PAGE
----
On the question of the balance of payments, there is, on the one hand, the fall-off in exports, the drop in cattle exports and the slow-down in the export of manufactured goods. On the other side of the coin, there has been an increase in imports. Here again, I believe that this is partly due to loss of competitiveness of Irish manufactured goods as against imported articles. For quite some time there has been in operation a Buy Irish campaign. I do not know if members of the House or of the Government regard that campaign as having been successful but there is no reason why it should not succeed, if the Irish commodity was competitive as against the imported commodity, but because we have priced ourselves out of the market and because we have lost our competitiveness and because that was due in part at least—and I believe in great measure—to the policies pursued by the Government, we have this increase in imports of manufactured goods. I agree that the increase caused in that manner, taken as a percentage of the whole, is probably not a great deal but it is significant.

The greater part of the increase in imports was caused by increased imports of capital equipment and material for use in Irish industry and agriculture. That type of import is one which in certain circumstances certainly is desirable. If we import the sinews of war, so to speak, the equipment and the material that are necessary to give greater efficiency to our industrial effort and to our agricultural industry, which in turn results in greater production, then that type of import is desirable but only providing we are in a position to pay for it by increasing our exports. We have fallen down so far as that aspect is concerned. The increase in capital equipment, the increase in consumer goods, have taken place but we have not been able to pay for them by an increase in exports.

It was, perhaps, unfortunate that at the same time as we were faced with these difficulties—the increase in prices, loss of competitiveness, balance of payments difficulties, reduction in exports, increase in imports—there was another factor which played its part, that was the severe reduction in the rate of inflow of foreign capital into the country but, so far as the inflow of capital into this country from outside was concerned, I do not think the Government were ever entitled to assume that the inflow would continue at anything like the same rate as existed in 1964. I think I am correct in saying that in 1964 the inflow was in the region of £36½ million —a figure which was very considerably higher than what was regarded as the normal. If the Government based any of their calculations on that inflow being maintained into the year 1965, 1966, and so on, then I think they made a serious miscalculation. There were factors there which could mark out 1964 as an exceptional year for the inflow of foreign capital. The Taoiseach himself has said that the figure of about £25 million is a figure which could be regarded as a reasonable normal figure to expect. However, the fact that between 1964 and 1965 there was a drop in the inflow of foreign capital again added to the difficulties particularly coming at the same time as a very serious worsening in the balance of payments position.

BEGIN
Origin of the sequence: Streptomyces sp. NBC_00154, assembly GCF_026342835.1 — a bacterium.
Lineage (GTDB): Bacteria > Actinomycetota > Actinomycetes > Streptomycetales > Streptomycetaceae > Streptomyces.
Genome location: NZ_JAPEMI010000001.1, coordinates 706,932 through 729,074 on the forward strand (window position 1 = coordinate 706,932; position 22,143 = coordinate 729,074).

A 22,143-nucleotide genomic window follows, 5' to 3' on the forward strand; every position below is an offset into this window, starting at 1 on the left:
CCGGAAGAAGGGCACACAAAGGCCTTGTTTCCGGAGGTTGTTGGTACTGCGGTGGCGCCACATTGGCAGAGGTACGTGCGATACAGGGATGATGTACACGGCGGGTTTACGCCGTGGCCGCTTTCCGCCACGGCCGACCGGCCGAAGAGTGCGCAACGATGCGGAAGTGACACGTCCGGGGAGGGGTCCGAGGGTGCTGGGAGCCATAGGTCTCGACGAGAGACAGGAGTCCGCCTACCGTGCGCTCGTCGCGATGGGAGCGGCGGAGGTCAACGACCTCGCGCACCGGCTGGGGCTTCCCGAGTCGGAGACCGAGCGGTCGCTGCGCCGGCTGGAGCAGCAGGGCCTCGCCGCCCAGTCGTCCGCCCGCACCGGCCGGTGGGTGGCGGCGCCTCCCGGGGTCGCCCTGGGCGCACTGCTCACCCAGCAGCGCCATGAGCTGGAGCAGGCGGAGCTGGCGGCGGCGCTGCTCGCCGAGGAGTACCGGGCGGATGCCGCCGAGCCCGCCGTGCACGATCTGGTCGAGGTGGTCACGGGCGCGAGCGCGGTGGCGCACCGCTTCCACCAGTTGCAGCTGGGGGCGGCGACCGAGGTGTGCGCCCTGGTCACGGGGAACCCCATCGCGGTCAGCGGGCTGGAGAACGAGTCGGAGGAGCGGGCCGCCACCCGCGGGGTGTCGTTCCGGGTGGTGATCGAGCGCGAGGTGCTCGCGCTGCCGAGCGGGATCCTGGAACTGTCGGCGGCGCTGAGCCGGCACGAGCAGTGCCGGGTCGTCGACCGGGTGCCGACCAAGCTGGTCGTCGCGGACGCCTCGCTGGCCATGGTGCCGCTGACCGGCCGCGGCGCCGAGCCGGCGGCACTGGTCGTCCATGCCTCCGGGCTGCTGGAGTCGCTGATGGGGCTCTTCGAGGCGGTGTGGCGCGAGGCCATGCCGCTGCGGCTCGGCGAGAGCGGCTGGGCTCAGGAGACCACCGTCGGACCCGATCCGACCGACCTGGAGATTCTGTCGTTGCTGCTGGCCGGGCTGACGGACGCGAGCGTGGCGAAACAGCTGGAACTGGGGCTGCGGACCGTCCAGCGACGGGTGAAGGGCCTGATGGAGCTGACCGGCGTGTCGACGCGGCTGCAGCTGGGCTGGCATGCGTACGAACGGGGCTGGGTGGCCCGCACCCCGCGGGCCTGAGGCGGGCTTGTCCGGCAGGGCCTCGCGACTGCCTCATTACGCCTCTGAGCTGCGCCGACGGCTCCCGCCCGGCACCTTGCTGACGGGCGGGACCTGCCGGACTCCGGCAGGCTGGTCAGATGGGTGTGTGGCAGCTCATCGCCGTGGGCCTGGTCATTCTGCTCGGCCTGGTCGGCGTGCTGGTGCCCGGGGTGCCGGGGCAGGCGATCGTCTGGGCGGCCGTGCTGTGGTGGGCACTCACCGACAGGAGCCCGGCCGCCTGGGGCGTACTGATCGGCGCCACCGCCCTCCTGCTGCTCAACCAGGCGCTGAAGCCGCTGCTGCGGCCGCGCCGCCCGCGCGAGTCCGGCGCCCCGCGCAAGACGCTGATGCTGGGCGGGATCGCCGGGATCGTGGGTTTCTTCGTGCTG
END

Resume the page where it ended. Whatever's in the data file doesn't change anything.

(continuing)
As I see it, those are the salient features in the malaise affecting our economy at the moment. I think we are entitled to inquire why that has come about before we examine what steps the Government are taking to deal with it.

The Minister for Finance, when he occupied his previous post as Minister for Industry and Commerce, was quoted in the Irish Times of Friday, 2nd April, 1965, as saying that the management of a country was like the management of a business; if they were well managed they would succeed and prosper; badly managed, they would lose money and fall into debt; that the shareholders in a country were the people and the management was the Government.

I think it is fair to take the test which was set as recently as April last by the Minister for Finance and to test the position in this country against those measures and standards which he then laid down.

Measured against that test, what is the position we see in the country today? Many of these matters that I propose mentioning were already referred to by the Taoiseach here this afternoon. Possibly the most immediate matter for concern, the thing that will strike people immediately when they start thinking of the picture presented by this country at the moment is the degree of industrial unrest, of strikes and of threats of strikes. At the moment we have the dock strike. Over the past months we have had a bread strike, a newspaper strike, the maintenance men's strike, the Irish Telephonists Association strike and a threatened subpostmasters' strike and I am quite sure that does not cover the entire list. We are presenting in this country that picture of grave industrial unrest.